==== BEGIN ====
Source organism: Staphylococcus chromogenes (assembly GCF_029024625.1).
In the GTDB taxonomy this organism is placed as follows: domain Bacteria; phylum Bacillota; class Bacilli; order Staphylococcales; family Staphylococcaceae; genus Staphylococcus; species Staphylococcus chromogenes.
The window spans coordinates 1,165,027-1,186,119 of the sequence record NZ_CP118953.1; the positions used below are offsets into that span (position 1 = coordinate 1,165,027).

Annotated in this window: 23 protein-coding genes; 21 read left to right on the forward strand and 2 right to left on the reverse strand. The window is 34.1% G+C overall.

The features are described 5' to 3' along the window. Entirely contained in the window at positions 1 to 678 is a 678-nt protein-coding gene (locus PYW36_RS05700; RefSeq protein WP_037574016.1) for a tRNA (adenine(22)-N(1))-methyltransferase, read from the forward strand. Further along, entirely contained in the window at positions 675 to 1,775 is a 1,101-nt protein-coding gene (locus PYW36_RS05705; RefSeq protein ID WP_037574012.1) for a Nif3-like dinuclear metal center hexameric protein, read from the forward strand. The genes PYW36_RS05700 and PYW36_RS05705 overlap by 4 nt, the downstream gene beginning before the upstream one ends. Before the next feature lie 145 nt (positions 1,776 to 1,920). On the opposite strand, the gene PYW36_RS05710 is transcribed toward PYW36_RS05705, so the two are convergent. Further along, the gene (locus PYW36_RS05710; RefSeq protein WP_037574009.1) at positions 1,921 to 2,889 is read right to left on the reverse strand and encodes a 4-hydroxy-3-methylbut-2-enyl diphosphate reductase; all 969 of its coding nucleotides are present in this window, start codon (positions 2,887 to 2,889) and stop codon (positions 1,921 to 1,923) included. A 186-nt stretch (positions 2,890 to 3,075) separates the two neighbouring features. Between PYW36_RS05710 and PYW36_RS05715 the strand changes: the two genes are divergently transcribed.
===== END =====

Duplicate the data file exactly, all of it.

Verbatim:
Source organism: Staphylococcus chromogenes (assembly GCF_029024625.1).
In the GTDB taxonomy this organism is placed as follows: domain Bacteria; phylum Bacillota; class Bacilli; order Staphylococcales; family Staphylococcaceae; genus Staphylococcus; species Staphylococcus chromogenes.
The window spans coordinates 1,165,027-1,186,119 of the sequence record NZ_CP118953.1; the positions used below are offsets into that span (position 1 = coordinate 1,165,027).

Annotated in this window: 23 protein-coding genes; 21 read left to right on the forward strand and 2 right to left on the reverse strand. The window is 34.1% G+C overall.

The features are described 5' to 3' along the window. Entirely contained in the window at positions 1 to 678 is a 678-nt protein-coding gene (locus PYW36_RS05700; RefSeq protein WP_037574016.1) for a tRNA (adenine(22)-N(1))-methyltransferase, read from the forward strand. Further along, entirely contained in the window at positions 675 to 1,775 is a 1,101-nt protein-coding gene (locus PYW36_RS05705; RefSeq protein ID WP_037574012.1) for a Nif3-like dinuclear metal center hexameric protein, read from the forward strand. The genes PYW36_RS05700 and PYW36_RS05705 overlap by 4 nt, the downstream gene beginning before the upstream one ends. Before the next feature lie 145 nt (positions 1,776 to 1,920). On the opposite strand, the gene PYW36_RS05710 is transcribed toward PYW36_RS05705, so the two are convergent. Further along, the gene (locus PYW36_RS05710; RefSeq protein WP_037574009.1) at positions 1,921 to 2,889 is read right to left on the reverse strand and encodes a 4-hydroxy-3-methylbut-2-enyl diphosphate reductase; all 969 of its coding nucleotides are present in this window, start codon (positions 2,887 to 2,889) and stop codon (positions 1,921 to 1,923) included. A 186-nt stretch (positions 2,890 to 3,075) separates the two neighbouring features. Between PYW36_RS05710 and PYW36_RS05715 the strand changes: the two genes are divergently transcribed.